Friday, February 01, 2013

Something Shocking

This morning I was reading Glyn Moody's piece on the potentially huge FCO contract for Oracle.

I was pretty stunned by this, having as with many others seen the recent praise of Government IT by the NAO (National Audit Office), the praise of UK Gov IT by Tim O'Reilly and the reforms being undertaken. This felt like a huge step backwards though there maybe more to the story.

Just reading the story as is (and hence with none of the background) you could be forgiven in thinking the FCO has just stuck up two fingers to Francis Maude, The Cabinet Office, Government IT Strategy, The Austerity Agenda, George Osborne and the Treasury. Pretty shocking.

However, it wasn't the most shocking thing I heard this week.

During a session at Cloud Expo Europe (which was an excellent conference, outstanding as always and not to be confused with SYS-Con's vendor fest), another tale of IT horror in procurement appeared. This one floored me, so to speak.

The accusation was that a particular large company had transferred a highly expensive system (think lots and lots of millions) from one vendor to another not because of some real strategic reasoning but instead for the reason of CV boosting i.e. the CIO was leaving and wanted the vendor's name on his CV.

My initial reaction was this is just a joke, So, I tweeted this and received a flood of messaging from various sources all giving similar stories - "I saw a CIO force a massive contract and implementation entirely for such personal-reputation reasons".

You are kidding?

So I thought I'd put together a very quick survey which I'd run this evening and see what happened. The results will be published here.

RESULTS

First of all, a huge thank you for all those replying. I had 41 responses this evening and whilst this is an extremely small sample which may well be a biased, it does make interesting reading.

The graphs are as follows:-

Survey 1 - The question of Why in IT Strategy

This question asked whether you agreed that most IT strategy contains much about what, when and how but the why of action (the "real" strategy part) often appears vague and depends upon notions such as others are doing it or the business wants it. 85% of respondents agreed or strongly agreed with the statement provided.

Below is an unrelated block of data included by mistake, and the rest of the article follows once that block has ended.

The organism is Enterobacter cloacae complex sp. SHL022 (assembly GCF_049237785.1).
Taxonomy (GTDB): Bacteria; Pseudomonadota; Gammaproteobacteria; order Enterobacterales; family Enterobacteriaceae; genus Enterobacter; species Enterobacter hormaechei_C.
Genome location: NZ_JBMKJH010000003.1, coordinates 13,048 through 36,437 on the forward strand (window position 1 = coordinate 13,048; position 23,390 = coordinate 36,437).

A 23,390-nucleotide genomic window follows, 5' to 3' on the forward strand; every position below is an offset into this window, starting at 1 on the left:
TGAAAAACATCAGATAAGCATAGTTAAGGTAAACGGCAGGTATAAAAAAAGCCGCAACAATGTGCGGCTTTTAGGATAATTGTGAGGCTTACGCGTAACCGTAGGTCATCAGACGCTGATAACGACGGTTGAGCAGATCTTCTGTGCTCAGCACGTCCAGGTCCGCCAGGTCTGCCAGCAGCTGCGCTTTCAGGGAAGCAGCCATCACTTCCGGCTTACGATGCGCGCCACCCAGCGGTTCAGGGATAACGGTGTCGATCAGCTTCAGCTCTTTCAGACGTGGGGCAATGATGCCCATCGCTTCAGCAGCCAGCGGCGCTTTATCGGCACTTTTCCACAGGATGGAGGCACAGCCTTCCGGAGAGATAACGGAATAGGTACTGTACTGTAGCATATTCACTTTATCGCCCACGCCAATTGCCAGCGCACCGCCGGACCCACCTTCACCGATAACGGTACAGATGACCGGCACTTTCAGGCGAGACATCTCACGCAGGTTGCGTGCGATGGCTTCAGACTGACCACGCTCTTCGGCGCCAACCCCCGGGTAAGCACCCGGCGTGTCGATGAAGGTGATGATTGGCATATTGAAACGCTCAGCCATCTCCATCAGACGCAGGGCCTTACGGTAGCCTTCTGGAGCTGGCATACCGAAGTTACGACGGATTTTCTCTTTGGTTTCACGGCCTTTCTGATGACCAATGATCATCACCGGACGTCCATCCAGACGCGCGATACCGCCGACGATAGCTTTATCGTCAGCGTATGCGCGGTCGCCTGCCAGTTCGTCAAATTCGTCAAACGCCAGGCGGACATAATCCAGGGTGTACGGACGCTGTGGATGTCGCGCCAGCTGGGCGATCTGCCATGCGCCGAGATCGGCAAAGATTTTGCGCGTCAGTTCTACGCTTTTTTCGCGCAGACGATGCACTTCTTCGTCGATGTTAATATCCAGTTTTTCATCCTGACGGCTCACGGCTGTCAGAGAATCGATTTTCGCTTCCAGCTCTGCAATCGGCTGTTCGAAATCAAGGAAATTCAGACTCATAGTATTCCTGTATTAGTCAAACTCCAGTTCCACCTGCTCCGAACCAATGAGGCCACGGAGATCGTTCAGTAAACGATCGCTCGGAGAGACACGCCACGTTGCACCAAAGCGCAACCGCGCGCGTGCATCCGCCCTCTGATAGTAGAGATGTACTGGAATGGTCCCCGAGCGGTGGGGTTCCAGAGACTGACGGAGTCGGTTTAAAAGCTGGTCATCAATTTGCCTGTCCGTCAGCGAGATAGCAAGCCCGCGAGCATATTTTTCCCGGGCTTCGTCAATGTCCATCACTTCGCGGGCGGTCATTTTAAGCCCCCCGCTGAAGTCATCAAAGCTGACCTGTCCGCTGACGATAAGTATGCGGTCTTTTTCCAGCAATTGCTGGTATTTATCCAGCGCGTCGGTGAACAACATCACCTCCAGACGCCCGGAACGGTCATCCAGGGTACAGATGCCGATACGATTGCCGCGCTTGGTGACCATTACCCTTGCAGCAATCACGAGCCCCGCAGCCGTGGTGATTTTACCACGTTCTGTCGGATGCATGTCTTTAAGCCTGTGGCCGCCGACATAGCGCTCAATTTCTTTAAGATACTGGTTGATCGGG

Survey 2 - The question of CV boosting

This question examined whether the reason "Why" some purchasing decisions were made had nothing to do with strategy but instead were due to personal self interest such as boosting a CV with new skills. A quite shocking 73% of respondents agreed or strongly agreed with the statement. If this was actually representative of the industry, it would imply that an awful lot of technology investment is suspect.



Survey 3 - The question of influence.

The question examined how much "the business wants it", "other companies are doing it" or "CV boosting" impacts  IT purchasing decisions. Respondents indicated whether each of these factors impacted 0% of IT purchasing decisions or one of several bands (1-25%, 26-50% etc).

Interestingly over 60% of respondents indicated that "Other companies are doing it" impacted 50% or more of all IT purchasing decisions. Which implies that case studies must have quite a significant impact on choice and there's a strong "follow everyone else" mentality.

40% of the respondents view that "the business wants it" impacts 26% to 50% of IT purchasing decisions whilst 45% view it as impacting 50% or more of IT purchasing decisions. Hence implying the  business has a strong influence in what IT buys.

As for CV boosting, 44% of respondents indicated it impacted somewhere between 1% to 25% of all IT purchasing decisions whilst over 48% indicated it impacted 25% or more of all IT purchasing decisions. This would imply (if the sample is representative) that the practice is far more widespread than I had originally thought. Perhaps, I was very naive to be shocked by a CIO spending millions of a company's financial capital in order to make their CV look good.


Now, as I've said, this was an extremely small sample, it may well be affected by sample bias and the survey was very rough and ready. However, it does seem to warrant further investigation.

The reason for further investigation is the survey implies (if it is representative, which it may well not be) that much of IT strategy is anything but strategy and that purchasing decisions are being influenced by the business, what others are doing and self interest.

This is a far cry from the use of IT as a competitive and strategic weapon which is exhibited in some companies.
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